Desperate attempt to convince the doubters or merely a company seeking to improve one of its products? Whichever way you view it Google+’s redesign highlights that the search giant is not willing to stand by and watch its social network die.
To further underline its commitment to convincing the people they need Google+, Google has recently invested in its first series of TV adverts. The UK is high on Google’s agenda, so expect to see and hear more about the network on various screens near you soon.
This ramming-it-down-your-throat tactic sits neatly with the way Google has tried to manipulate marketers into using the platform, tempting them in with free SEO points and improved visibility.
But it does smack of desperation and there it’s slightly concerning to see a tech giant showing its willingness to flex muscles in order to get what it wants.
Every social network that has grown and flourished has done so organically. Facebook, Twitter, Pinterest, Instagram; they have all earned their statuses because gradually more people decided, of their own volition, that these services offered something of value.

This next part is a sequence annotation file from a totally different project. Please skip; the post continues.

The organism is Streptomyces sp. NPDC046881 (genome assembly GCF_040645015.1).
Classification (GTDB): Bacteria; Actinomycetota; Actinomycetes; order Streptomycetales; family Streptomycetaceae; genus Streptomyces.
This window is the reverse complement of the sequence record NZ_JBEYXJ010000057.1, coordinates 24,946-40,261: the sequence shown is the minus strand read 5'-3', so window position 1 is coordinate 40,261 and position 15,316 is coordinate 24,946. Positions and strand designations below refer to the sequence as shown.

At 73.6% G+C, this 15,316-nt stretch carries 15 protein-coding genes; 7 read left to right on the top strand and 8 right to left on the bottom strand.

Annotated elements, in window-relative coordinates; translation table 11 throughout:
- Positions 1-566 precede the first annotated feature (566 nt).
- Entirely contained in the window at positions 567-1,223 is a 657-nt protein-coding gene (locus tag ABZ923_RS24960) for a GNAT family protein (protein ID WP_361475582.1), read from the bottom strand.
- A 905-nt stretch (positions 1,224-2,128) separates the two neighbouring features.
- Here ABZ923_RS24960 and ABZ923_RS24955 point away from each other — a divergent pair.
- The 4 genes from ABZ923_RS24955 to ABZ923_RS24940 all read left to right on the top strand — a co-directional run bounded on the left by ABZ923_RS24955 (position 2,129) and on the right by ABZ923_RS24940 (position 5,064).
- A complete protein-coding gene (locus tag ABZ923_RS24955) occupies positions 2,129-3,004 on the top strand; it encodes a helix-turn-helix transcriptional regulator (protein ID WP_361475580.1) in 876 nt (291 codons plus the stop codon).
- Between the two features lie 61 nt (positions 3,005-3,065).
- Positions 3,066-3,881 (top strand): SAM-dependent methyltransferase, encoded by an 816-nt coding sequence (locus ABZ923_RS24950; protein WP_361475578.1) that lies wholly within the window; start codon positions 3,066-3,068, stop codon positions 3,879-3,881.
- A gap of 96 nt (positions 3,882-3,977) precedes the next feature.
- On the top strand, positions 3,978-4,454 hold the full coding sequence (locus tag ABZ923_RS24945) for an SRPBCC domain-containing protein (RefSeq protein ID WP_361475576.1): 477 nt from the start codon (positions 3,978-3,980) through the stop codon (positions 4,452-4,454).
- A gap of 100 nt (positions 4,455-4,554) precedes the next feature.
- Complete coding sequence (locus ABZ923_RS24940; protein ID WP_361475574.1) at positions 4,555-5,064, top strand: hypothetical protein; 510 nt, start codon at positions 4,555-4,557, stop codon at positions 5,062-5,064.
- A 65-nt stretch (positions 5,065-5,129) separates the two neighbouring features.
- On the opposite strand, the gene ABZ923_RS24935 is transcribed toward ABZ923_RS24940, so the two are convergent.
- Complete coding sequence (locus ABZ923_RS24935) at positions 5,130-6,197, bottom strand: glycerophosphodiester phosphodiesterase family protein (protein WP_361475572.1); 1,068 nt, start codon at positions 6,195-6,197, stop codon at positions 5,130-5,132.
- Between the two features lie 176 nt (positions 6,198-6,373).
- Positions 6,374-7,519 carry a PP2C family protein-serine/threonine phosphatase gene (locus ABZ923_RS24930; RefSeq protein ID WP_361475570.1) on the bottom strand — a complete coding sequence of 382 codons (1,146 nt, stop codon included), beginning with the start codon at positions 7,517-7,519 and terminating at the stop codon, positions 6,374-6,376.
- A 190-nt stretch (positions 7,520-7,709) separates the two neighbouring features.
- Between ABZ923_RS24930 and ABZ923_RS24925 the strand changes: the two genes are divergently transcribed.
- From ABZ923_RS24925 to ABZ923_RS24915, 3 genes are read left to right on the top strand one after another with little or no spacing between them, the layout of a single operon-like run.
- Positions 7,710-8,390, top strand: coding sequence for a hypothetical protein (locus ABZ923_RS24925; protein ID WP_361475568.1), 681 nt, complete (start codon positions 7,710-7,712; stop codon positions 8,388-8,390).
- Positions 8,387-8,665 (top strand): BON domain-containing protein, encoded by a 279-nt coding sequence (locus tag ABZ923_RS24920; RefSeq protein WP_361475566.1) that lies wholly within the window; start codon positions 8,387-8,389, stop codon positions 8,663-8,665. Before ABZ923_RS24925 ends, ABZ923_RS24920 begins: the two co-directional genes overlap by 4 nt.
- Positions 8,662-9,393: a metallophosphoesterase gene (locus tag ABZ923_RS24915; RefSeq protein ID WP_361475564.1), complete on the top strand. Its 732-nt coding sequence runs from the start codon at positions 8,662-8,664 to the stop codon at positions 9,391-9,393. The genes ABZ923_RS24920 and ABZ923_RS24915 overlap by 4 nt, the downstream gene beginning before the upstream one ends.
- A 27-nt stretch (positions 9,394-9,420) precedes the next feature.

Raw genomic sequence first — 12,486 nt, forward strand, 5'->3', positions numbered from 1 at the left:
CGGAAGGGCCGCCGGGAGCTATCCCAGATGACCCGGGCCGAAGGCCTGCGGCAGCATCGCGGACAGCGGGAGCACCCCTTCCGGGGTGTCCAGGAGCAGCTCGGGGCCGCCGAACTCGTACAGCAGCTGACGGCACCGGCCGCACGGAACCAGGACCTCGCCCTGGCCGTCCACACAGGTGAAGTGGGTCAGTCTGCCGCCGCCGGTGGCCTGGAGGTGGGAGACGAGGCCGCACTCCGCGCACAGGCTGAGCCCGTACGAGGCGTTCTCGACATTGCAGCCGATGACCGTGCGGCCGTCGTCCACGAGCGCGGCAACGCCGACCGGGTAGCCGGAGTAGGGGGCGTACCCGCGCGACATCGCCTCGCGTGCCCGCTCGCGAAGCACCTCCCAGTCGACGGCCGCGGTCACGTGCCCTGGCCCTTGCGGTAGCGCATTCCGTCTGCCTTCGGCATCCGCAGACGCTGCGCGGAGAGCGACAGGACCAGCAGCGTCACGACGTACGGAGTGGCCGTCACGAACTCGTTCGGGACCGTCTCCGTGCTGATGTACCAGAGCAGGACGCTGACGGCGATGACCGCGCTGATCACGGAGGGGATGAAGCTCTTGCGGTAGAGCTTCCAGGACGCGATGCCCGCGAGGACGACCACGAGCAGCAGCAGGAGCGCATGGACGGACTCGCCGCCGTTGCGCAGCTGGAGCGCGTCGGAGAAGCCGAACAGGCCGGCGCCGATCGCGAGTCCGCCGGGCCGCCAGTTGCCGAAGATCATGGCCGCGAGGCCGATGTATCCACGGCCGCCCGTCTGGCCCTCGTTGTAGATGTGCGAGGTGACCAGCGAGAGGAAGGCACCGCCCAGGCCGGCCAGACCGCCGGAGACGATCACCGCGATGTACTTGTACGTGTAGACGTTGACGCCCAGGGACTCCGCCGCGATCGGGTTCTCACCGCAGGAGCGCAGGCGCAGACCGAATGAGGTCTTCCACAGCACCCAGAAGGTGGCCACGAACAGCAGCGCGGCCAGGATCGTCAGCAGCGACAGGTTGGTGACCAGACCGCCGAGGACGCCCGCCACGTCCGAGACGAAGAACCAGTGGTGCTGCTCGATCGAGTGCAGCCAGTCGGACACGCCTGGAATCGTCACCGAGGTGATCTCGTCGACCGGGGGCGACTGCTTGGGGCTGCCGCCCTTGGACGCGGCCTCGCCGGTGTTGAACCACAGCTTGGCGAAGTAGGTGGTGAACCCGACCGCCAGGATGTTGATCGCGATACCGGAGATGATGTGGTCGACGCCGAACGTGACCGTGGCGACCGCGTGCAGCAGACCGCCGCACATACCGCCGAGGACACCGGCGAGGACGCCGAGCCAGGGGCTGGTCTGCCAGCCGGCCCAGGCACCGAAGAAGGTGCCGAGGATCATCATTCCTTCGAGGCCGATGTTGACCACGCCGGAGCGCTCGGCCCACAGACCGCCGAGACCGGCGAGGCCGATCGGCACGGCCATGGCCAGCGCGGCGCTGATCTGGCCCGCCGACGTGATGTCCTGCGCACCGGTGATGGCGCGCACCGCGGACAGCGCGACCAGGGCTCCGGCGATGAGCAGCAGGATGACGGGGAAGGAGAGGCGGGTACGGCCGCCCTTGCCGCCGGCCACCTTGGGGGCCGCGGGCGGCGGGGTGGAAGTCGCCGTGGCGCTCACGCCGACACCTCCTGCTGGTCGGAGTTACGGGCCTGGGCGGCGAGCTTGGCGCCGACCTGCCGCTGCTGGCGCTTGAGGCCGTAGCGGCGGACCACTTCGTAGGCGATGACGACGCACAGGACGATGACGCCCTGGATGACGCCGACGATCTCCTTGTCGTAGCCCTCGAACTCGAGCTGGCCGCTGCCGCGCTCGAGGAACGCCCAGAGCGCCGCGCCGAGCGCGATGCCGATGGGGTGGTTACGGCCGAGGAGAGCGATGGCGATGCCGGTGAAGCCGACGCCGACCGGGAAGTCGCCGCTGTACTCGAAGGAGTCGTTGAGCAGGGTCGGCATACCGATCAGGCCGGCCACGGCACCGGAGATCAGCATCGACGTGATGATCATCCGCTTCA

Google is gaining impressive sign up numbers but it is doing so in a way the other social networks have not. It is advertising, pressurising and persuading people to join.
And this is not how, traditionally at least, it works. Just ask Microsoft; their relentless attempts to push its Bing search product (an area they do not specialise in) is actually very similar to Google’s efforts at pushing Google+.
Google have created a fantastic product in Google+. It is better than Facebook and Twitter in some key areas. Yet the people don’t seem to want to use it.
It will be interesting to see how the history books of the future will regard Google+. For me, the jury is still out but I would not like to write it off too soon. Though this is, perhaps, primarily because of the immense power and influence at Google’s disposal.